And when you look back on who you were, the way you acted, how you treated others and let them treat others in your presence – you won’t be proud I’ll guess.
I look back now and can’t help but cringe at who I was – at the things I did and the stuff I said. The way in which I treated them. How I took such joy in hurting them in some cases, and felt such fear to help them in others.
Cause as someone who’s better now, and, of course, as someone who writes about growing up here on this and other sites, I know now what I didn’t then…
That that shit was awful.
It was horrible.
That it wasn’t cool, and, most importantly, it wasn’t right.
That I myself was making, or so often at least helping, make life miserable on kids who were struggling the same as me, as miserable as me, as depressed as me. Kids who were going home and crying themselves to sleep. Kids who just wanted to fit in, to feel normal, to have a friend, to have someone. Kids who’d never forget, who’d never be the same.
And I’m still ashamed.
And yet, the horrible truth is…we were all that way.
All of us high schoolers. And middle school too. In some way. In some amount.
Because school – for teenagers – is basically several thousand kids, being as shitty as possible to one another.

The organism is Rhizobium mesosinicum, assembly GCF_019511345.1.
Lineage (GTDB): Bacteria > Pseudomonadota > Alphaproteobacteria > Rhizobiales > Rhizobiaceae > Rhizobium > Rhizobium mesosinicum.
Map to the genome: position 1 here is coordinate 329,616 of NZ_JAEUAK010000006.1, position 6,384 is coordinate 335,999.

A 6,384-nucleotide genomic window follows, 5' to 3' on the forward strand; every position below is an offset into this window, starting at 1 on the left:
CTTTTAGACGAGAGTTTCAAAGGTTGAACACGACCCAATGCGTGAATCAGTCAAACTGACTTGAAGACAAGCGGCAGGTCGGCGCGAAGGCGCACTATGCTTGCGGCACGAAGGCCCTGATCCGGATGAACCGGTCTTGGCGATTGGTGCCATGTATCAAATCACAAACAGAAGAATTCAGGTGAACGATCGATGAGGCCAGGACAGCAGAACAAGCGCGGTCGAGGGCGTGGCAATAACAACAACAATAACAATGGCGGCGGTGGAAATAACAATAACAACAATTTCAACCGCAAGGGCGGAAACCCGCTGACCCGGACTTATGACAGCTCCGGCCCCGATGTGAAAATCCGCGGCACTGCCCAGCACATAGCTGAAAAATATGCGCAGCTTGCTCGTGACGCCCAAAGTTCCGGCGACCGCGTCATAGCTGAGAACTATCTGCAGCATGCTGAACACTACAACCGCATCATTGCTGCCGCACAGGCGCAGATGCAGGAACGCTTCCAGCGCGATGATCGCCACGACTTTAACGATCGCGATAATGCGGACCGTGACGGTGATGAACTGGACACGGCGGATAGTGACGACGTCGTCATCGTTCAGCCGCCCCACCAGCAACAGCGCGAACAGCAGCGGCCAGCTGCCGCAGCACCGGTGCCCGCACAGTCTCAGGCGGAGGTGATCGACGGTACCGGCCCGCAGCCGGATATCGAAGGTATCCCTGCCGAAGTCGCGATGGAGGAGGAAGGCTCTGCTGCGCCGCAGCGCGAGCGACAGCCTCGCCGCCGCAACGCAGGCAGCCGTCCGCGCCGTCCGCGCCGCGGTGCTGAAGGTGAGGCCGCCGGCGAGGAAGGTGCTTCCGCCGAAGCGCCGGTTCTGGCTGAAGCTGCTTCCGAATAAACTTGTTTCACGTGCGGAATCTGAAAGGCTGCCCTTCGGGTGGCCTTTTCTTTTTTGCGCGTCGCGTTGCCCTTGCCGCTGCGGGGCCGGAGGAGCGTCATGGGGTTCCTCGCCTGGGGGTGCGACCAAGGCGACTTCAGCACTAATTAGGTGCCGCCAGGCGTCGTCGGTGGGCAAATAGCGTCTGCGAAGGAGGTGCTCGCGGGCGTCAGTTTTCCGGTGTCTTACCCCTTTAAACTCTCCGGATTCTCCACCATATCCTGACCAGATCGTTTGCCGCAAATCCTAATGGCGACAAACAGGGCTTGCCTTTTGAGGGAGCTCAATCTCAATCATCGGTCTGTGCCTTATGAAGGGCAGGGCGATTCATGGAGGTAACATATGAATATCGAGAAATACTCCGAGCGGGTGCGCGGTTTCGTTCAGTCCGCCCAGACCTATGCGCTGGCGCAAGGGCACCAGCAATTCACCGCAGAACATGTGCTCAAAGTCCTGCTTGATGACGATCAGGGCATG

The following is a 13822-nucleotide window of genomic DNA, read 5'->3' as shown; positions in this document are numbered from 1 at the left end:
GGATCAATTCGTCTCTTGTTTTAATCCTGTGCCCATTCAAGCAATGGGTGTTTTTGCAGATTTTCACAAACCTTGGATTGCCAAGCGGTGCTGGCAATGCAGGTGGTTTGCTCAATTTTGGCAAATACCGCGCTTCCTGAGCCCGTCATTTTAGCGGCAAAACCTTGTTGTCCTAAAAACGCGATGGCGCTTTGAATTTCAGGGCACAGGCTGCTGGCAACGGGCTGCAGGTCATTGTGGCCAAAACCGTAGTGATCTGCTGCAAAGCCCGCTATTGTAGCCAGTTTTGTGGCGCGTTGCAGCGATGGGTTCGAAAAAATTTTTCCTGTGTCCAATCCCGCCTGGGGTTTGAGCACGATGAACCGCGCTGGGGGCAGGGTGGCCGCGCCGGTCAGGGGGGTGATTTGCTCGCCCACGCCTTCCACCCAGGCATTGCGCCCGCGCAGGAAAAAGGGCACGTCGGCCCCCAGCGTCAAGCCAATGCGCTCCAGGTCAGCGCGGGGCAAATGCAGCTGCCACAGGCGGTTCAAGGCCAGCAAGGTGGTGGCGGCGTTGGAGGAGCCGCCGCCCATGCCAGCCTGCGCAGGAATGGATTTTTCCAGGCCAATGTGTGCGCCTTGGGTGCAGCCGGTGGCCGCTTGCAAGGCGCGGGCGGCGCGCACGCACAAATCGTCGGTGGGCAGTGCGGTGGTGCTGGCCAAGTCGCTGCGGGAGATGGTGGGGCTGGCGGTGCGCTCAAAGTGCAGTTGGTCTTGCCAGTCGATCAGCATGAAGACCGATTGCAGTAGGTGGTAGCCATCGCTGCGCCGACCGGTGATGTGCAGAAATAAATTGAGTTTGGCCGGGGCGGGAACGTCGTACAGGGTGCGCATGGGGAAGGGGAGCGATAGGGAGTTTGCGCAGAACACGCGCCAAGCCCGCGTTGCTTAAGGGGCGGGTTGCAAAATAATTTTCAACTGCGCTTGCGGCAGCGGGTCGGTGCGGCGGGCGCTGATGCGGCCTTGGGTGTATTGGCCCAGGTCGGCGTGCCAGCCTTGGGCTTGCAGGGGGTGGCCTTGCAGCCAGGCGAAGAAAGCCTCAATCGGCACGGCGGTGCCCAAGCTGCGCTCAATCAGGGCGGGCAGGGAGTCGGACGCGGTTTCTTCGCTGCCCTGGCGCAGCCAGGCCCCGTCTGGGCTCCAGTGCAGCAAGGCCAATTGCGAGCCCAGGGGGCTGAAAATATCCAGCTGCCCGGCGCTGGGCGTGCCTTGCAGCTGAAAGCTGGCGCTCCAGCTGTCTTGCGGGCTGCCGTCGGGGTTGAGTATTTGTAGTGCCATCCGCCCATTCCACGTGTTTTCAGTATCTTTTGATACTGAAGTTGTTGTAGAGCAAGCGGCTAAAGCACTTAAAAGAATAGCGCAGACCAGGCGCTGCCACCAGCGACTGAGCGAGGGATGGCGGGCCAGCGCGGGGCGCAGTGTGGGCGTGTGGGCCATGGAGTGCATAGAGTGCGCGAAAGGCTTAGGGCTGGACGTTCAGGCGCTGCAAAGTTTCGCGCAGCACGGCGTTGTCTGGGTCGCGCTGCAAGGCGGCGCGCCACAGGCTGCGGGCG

As judgmental as possible. As vindictive. As hateful, and callous, and mean.
As excluding as possible. As rude as possible. As truly and life-alteringly abusive to one another as they possibly can.
Several thousand little devils really – who think they’re so grown, and so mature, and so cool. Several thousand little punks – so lame in their attempts to seem so cool, and so shameful in their attempts to feel strong.
That call themselves “friends”.
It’s awful, really…
…but it’s possible that the worst place to put a teenager is in a school of their peers.
It’s sad, even.
And yet…we all go.
Cause for the most part we have no choice, or had no choice, and so we have to make of it what we will, because I’m not too sure the alternative is much better anyway.
And so this is a reminder to those who are in school now, enduring this still, that what you see and experience every day in those hallways, and classrooms, and playgrounds is not the best of human behavior. Nor even normal human behavior. It’s not the world as it is anywhere else. It’s not life as you’ll live it after, when you’re no longer forced to spend as many as 12 years, almost everyday, for most the day, with people you can’t stand.
It’s high school.
It’s everything magnified.
It’s all the worst of social dynamics multiplied tenfold on people who don’t yet understand who they are or what they do.
And all you bear witness to now, and all you participate in now is nothing of what you’ll find acceptable or cool 5 years from today.
And likely, you’ll be ashamed of it all.
You won’t be proud.
That is…unless you try.
Unless you start giving yourself reason to.
Unless you act differently – now, today, when next the bell rings and all those kids file into class to be and act as I hope you hope to never be anymore…
Someone you won’t be proud of.